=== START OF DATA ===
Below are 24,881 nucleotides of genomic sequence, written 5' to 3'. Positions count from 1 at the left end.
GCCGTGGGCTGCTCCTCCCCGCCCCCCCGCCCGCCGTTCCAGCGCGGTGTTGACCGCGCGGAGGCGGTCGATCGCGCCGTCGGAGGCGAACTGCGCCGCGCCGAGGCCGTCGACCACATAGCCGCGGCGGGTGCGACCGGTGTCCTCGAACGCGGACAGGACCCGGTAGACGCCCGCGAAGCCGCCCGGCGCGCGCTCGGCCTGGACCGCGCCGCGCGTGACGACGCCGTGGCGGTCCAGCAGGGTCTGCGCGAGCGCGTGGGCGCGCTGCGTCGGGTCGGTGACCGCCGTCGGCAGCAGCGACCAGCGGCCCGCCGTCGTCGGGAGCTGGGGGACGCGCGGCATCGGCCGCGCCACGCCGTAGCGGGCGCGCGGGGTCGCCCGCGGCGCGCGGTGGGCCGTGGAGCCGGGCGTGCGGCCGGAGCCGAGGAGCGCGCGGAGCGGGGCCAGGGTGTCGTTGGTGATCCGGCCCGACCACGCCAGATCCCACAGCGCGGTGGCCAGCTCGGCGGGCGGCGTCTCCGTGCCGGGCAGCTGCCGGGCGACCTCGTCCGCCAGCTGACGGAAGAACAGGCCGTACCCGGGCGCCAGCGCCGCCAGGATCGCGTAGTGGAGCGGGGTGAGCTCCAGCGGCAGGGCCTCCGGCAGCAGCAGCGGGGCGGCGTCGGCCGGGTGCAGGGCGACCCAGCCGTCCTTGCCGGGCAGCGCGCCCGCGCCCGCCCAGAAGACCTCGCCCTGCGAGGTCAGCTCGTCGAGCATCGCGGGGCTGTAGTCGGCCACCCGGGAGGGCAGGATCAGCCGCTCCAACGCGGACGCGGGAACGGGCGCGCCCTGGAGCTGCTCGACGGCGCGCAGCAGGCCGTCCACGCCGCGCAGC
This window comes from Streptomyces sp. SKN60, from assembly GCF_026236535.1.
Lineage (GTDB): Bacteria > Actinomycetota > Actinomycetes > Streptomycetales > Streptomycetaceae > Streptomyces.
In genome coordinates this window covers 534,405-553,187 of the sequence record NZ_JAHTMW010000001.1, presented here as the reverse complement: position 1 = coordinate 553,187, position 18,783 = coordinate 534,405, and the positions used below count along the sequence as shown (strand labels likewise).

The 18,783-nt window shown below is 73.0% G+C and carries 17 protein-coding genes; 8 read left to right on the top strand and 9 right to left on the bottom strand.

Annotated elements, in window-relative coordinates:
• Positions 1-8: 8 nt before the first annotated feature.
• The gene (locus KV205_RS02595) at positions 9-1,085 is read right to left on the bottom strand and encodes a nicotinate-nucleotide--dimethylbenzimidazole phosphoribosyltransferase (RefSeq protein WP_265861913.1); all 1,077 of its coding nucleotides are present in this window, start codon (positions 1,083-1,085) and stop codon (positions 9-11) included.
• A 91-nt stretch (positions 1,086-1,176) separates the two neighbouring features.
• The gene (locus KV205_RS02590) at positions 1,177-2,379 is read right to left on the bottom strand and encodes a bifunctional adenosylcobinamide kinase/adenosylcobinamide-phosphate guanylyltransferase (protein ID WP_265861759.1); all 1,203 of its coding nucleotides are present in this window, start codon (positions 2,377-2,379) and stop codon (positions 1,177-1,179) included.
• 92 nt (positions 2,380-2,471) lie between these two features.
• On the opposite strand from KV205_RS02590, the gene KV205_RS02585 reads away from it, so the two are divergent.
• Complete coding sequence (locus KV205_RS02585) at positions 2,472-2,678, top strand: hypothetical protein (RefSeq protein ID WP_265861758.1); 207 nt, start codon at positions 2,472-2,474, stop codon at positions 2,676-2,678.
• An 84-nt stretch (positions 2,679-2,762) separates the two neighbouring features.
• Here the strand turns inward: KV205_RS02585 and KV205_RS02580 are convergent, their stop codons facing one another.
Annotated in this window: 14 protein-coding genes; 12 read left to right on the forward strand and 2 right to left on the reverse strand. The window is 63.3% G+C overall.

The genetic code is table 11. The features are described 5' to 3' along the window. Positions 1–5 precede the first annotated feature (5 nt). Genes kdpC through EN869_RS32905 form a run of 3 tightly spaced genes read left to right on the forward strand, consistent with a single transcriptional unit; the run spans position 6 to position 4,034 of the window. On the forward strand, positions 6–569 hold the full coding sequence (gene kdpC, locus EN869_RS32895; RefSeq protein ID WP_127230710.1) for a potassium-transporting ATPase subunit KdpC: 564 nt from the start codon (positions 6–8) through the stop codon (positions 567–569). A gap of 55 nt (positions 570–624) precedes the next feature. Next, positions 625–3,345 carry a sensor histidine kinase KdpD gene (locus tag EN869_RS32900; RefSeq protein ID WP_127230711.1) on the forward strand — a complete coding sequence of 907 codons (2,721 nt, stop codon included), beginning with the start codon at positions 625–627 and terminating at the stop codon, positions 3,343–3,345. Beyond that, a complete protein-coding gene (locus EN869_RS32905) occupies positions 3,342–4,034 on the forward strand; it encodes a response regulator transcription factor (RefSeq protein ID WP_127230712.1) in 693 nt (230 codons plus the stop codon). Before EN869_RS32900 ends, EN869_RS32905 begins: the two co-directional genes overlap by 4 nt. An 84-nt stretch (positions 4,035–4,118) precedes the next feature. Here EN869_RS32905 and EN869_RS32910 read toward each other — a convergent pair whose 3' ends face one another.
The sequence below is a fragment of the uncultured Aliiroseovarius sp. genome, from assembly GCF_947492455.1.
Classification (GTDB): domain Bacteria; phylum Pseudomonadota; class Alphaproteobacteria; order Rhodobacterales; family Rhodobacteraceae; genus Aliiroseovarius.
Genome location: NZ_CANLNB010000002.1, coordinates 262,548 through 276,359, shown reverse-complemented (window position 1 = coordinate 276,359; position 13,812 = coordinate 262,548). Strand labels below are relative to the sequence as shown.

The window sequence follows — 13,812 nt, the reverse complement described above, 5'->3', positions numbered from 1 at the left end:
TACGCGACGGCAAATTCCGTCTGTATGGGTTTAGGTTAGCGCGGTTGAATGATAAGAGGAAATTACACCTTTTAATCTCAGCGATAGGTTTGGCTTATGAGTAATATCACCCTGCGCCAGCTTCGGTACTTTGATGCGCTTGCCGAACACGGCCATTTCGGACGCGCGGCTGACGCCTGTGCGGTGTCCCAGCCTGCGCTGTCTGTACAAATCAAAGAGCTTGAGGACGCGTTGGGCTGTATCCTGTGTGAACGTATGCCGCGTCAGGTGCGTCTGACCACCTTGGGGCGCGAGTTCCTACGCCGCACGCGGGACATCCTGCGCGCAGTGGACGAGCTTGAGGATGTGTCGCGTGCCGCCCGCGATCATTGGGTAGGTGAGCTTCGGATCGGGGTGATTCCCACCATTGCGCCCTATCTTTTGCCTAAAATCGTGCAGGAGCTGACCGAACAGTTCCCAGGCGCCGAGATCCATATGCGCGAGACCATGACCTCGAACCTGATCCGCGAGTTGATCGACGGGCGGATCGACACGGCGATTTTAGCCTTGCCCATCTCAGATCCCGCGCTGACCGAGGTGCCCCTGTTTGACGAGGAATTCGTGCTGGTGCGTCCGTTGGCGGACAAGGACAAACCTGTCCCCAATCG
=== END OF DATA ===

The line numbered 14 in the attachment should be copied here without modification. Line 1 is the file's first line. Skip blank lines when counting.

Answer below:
• Complete coding sequence (locus KV205_RS02585) at positions 2,472-2,678, top strand: hypothetical protein (RefSeq protein ID WP_265861758.1); 207 nt, start codon at positions 2,472-2,474, stop codon at positions 2,676-2,678.